·         Because of the high permeation rate, as mentioned above, do not use CO2 to inflate them. CO2 permeates through latex much quicker than regular air which is predominantly nitrogen.
·         They are lighter than a regular butyl tube, although some of the ultra-lite butyl are comparable. I have never been a big fan of the ultra-lite butyl tubes, they are extremely flimsy and the failure rate on them is very high which in my opinion negates any gain, especially on race day. Latex tubes in comparison, despite their delicate nature are surprisingly durable. They will shrug off lots of abuse. They will find any weaknesses in your rim tape though so be careful to install good tape well.
A standard Latex tube.

A latex tube will be beneficial to any good road race tire to a certain degree. That gain can vary from about 1.2 watts to about 2.8watts. Using a supple, high thread count tire makes a big difference. On tires utilizing some form of protective aramid belt or a thicker rubber tread the benefit will be considerably less.
Over the years latex has been definitely pushed under a rock when it comes to bicycle inner tubes and, honestly, that is probably the best for most riders. Butyl is much more suitable to the needs of most cyclists. It is thick and offers a little more protection and durability than latex. Butyl holds air better, it still needs topping off regularly but compared to latex it is significantly less permeable.
 Latex still has a place though, for those riders looking for ultimate performance from body and machine latex tubes can be a benefit. At this level any performance gain is always minimal but it is there. Running a quality latex tube in a quality race tire on race day is another of those gains.
Posted on October 15, 2012 .

What's What With Watts...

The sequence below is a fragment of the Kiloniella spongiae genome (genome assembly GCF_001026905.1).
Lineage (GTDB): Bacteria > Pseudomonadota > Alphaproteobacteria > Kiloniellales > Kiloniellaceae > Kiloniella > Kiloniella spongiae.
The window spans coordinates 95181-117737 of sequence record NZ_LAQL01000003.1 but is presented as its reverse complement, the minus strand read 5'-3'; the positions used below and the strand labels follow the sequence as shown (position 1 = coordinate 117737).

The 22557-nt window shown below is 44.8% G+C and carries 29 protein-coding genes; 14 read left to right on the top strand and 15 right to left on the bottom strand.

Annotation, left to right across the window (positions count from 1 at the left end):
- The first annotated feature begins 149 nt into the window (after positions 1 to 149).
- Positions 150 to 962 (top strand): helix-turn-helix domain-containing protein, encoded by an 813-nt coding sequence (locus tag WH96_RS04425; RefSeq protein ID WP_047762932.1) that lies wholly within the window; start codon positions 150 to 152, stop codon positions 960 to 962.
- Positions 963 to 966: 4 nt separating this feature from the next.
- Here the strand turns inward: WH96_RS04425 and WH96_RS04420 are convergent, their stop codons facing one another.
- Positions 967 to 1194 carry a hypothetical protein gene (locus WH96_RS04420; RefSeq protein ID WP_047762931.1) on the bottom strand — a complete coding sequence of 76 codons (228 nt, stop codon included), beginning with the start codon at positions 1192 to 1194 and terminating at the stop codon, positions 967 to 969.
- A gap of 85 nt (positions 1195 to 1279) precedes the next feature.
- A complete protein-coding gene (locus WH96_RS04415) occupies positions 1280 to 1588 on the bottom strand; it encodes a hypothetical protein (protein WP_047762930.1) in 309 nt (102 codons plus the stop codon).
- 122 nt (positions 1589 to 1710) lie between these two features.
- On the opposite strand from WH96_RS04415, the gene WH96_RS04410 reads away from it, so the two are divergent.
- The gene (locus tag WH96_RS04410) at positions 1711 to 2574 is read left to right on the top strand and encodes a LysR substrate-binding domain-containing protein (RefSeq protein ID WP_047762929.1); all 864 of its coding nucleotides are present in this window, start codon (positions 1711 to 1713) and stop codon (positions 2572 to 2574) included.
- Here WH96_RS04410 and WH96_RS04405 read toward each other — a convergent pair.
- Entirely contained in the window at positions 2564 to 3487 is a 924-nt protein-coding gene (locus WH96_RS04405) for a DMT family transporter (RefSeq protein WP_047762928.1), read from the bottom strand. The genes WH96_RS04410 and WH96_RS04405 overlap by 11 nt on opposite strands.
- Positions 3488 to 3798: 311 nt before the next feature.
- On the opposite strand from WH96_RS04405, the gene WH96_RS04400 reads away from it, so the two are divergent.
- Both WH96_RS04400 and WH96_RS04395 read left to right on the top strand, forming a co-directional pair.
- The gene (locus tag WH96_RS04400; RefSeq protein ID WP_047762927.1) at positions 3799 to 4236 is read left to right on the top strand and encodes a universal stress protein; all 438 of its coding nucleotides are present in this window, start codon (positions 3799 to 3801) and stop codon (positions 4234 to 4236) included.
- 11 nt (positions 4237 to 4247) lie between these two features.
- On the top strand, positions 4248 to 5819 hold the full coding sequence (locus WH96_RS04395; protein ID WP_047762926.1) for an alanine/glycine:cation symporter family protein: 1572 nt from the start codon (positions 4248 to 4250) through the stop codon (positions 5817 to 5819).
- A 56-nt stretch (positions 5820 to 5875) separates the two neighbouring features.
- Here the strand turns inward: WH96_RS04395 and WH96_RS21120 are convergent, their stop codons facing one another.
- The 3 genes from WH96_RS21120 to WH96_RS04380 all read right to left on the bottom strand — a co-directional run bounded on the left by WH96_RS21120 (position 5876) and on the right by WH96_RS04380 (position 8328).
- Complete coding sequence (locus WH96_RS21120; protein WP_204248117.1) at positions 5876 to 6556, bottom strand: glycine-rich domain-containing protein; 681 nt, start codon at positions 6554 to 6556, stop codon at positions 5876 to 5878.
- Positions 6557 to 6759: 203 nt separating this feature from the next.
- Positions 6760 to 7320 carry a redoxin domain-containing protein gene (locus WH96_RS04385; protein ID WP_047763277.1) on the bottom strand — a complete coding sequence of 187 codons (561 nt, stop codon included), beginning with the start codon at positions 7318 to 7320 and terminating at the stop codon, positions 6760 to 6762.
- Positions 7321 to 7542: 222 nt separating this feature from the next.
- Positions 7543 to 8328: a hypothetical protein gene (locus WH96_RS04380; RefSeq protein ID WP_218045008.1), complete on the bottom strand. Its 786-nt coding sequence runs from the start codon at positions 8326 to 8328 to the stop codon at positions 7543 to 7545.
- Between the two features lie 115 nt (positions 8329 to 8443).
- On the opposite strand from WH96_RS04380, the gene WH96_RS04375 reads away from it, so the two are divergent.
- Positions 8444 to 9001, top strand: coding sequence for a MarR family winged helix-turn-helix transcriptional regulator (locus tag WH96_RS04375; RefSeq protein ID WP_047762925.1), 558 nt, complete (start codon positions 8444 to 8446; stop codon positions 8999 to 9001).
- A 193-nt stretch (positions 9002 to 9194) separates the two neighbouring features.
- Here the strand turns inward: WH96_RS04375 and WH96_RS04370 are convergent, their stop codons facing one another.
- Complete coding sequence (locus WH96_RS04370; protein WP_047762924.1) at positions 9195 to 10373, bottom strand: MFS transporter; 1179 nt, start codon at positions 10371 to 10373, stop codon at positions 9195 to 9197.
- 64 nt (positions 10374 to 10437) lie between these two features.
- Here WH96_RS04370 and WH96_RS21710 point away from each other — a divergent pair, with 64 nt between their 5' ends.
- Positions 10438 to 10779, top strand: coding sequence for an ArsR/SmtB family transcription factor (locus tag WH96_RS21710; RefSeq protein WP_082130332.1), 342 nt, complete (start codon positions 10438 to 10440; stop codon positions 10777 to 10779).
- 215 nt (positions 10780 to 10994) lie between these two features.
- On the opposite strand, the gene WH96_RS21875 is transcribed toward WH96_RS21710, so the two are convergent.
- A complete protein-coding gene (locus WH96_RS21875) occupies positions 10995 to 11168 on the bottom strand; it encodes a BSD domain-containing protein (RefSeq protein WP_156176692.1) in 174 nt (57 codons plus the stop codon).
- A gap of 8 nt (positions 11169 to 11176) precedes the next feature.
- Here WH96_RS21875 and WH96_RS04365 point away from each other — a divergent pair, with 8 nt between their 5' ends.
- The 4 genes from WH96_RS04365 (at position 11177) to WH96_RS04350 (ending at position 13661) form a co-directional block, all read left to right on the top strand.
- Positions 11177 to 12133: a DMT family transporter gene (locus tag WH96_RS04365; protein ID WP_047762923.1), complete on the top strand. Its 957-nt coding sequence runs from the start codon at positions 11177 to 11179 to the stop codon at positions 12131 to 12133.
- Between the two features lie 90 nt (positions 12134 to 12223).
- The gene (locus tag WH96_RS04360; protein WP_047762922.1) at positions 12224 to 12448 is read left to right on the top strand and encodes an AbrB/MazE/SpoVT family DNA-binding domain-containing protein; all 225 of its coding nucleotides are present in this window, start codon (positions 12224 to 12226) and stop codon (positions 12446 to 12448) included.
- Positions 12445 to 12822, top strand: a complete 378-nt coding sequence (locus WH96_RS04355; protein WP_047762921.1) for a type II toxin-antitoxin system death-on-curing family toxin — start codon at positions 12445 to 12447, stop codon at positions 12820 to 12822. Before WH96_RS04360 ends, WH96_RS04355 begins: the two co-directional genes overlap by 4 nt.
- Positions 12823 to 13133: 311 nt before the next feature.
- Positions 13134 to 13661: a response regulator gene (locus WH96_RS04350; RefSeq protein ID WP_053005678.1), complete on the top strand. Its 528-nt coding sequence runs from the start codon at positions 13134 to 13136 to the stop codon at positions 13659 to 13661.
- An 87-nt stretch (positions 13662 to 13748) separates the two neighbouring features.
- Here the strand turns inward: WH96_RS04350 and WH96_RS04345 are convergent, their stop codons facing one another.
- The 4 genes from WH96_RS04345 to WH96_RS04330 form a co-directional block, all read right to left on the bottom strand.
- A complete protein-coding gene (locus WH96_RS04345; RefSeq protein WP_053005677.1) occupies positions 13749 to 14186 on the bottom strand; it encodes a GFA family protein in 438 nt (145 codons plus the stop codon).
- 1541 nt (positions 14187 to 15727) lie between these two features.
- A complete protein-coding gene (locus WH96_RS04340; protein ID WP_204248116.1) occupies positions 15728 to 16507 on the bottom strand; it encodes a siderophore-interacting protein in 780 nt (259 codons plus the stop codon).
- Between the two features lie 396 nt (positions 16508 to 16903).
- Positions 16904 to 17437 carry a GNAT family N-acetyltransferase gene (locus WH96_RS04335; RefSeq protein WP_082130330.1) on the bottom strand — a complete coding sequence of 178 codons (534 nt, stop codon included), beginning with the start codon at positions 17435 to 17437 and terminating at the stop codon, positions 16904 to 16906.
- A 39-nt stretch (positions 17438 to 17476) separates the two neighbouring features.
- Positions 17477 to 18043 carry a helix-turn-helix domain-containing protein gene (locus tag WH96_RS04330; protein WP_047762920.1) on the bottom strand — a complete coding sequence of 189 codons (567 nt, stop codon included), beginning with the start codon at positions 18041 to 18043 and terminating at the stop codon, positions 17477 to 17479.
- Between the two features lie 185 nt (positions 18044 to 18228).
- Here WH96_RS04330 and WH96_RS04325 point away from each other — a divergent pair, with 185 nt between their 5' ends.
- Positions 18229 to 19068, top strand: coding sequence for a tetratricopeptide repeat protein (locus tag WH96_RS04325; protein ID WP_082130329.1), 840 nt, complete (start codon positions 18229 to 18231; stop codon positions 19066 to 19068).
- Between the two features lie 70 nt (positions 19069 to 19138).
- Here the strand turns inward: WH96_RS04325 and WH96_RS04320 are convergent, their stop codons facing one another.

A few days ago I published a post on choosing a power meter and, though it seems to have been well received, I have been asked some follow up questions.
Firstly it seems that there is some interest in knowing what kind of power output is attainable and how does your output compare to others. To try and answer this I have broken down some previously published data and averaged out the results into four rider groups. Lastly, so that it is possible to compare riders of differing weights, I have broken down the power output into watts per kilo of body weight
(a kilo =2.2lbs)

Rider
1 Minute Burst( watts per kilo)
Maintained (watts per kilo)
Pro Tour Rider
11.2
6.1
Cat 2 Rider
8.85
4.6
Cat 4 Rider
7.6
3.75
Regular Recreational Rider
5.85
2.4

The higher wattage figure in each category is what the average rider, in that group, can reasonably expect to sustain for 1 minute. The second, lower figure, is the average output for a usual distance ride in each group.
These figures are by no means written in stone and I have done my best to average everything out with the intent of giving you some kind of baseline in each group. There are plenty of riders, in every category, that produce figures well outside of the norm and if you want to compare your wattage to your favorite tour rider then a five minute search online will glean you a set of figures to use. Top sprinters are capable of producing around 1200 watts output over the last run to the line and top climbers are getting close to 525 watts on extended climbing stages. Tour guys love to show off their power figures I have found…


 
The Second questioned, that has been asked more than once. Is there a way to calculate watts without a power meter?
Well, kind of. The first thing to remember is all the variables that act against your forward motion, as mentioned in my original post, the terrain, weather, equipment etc; all act against you gaining an accurate set of data from anything other than a power-meter but, by choosing a flat course and a mild day with no adverse wind conditions, a fair judge of power output can be recorded.
Using the table below, again I have taken an average of many power output readings to try and lessen inaccuracies; you can see what kind of power is required to propel you along at a given speed. The data used in the calculations all came from drop bar road bikes using tires from 18 to 25 wide. There may possibly have been the odd 28 in there too but not enough to make much of a difference.